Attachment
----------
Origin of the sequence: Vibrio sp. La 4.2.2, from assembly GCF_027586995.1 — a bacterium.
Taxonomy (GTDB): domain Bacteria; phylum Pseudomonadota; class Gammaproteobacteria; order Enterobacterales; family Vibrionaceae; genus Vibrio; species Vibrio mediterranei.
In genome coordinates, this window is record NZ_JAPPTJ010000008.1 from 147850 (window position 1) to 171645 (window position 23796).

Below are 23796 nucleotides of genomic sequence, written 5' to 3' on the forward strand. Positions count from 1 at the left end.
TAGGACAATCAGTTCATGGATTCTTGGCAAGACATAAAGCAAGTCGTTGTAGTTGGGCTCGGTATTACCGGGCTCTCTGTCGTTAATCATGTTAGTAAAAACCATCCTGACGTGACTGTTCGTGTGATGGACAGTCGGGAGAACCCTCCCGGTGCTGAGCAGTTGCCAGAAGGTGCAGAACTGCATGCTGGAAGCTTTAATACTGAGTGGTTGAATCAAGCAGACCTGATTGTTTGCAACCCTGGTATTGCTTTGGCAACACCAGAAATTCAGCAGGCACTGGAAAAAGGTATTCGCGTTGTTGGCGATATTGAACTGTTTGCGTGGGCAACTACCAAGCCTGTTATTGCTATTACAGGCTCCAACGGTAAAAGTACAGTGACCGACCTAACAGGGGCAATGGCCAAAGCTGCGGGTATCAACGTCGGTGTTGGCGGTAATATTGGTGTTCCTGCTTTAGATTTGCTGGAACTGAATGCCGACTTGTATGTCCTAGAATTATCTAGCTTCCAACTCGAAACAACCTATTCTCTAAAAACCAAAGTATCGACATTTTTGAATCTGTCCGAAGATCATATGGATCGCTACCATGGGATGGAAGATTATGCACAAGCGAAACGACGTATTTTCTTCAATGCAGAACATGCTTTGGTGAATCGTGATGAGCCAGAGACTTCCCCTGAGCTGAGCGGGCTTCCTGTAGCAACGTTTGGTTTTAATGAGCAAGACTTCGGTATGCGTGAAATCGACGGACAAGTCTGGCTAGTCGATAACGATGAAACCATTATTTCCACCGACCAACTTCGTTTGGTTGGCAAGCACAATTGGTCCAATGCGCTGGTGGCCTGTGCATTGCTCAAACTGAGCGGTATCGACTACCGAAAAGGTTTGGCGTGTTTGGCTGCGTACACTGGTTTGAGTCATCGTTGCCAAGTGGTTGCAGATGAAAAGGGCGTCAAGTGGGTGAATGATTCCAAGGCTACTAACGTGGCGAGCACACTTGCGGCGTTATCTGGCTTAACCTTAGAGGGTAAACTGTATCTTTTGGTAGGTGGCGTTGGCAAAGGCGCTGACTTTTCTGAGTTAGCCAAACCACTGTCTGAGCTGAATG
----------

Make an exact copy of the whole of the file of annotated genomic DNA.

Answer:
Origin of the sequence: Vibrio sp. La 4.2.2, from assembly GCF_027586995.1 — a bacterium.
Taxonomy (GTDB): domain Bacteria; phylum Pseudomonadota; class Gammaproteobacteria; order Enterobacterales; family Vibrionaceae; genus Vibrio; species Vibrio mediterranei.
In genome coordinates, this window is record NZ_JAPPTJ010000008.1 from 147850 (window position 1) to 171645 (window position 23796).

Below are 23796 nucleotides of genomic sequence, written 5' to 3' on the forward strand. Positions count from 1 at the left end.
TAGGACAATCAGTTCATGGATTCTTGGCAAGACATAAAGCAAGTCGTTGTAGTTGGGCTCGGTATTACCGGGCTCTCTGTCGTTAATCATGTTAGTAAAAACCATCCTGACGTGACTGTTCGTGTGATGGACAGTCGGGAGAACCCTCCCGGTGCTGAGCAGTTGCCAGAAGGTGCAGAACTGCATGCTGGAAGCTTTAATACTGAGTGGTTGAATCAAGCAGACCTGATTGTTTGCAACCCTGGTATTGCTTTGGCAACACCAGAAATTCAGCAGGCACTGGAAAAAGGTATTCGCGTTGTTGGCGATATTGAACTGTTTGCGTGGGCAACTACCAAGCCTGTTATTGCTATTACAGGCTCCAACGGTAAAAGTACAGTGACCGACCTAACAGGGGCAATGGCCAAAGCTGCGGGTATCAACGTCGGTGTTGGCGGTAATATTGGTGTTCCTGCTTTAGATTTGCTGGAACTGAATGCCGACTTGTATGTCCTAGAATTATCTAGCTTCCAACTCGAAACAACCTATTCTCTAAAAACCAAAGTATCGACATTTTTGAATCTGTCCGAAGATCATATGGATCGCTACCATGGGATGGAAGATTATGCACAAGCGAAACGACGTATTTTCTTCAATGCAGAACATGCTTTGGTGAATCGTGATGAGCCAGAGACTTCCCCTGAGCTGAGCGGGCTTCCTGTAGCAACGTTTGGTTTTAATGAGCAAGACTTCGGTATGCGTGAAATCGACGGACAAGTCTGGCTAGTCGATAACGATGAAACCATTATTTCCACCGACCAACTTCGTTTGGTTGGCAAGCACAATTGGTCCAATGCGCTGGTGGCCTGTGCATTGCTCAAACTGAGCGGTATCGACTACCGAAAAGGTTTGGCGTGTTTGGCTGCGTACACTGGTTTGAGTCATCGTTGCCAAGTGGTTGCAGATGAAAAGGGCGTCAAGTGGGTGAATGATTCCAAGGCTACTAACGTGGCGAGCACACTTGCGGCGTTATCTGGCTTAACCTTAGAGGGTAAACTGTATCTTTTGGTAGGTGGCGTTGGCAAAGGCGCTGACTTTTCTGAGTTAGCCAAACCACTGTCTGAGCTGAATG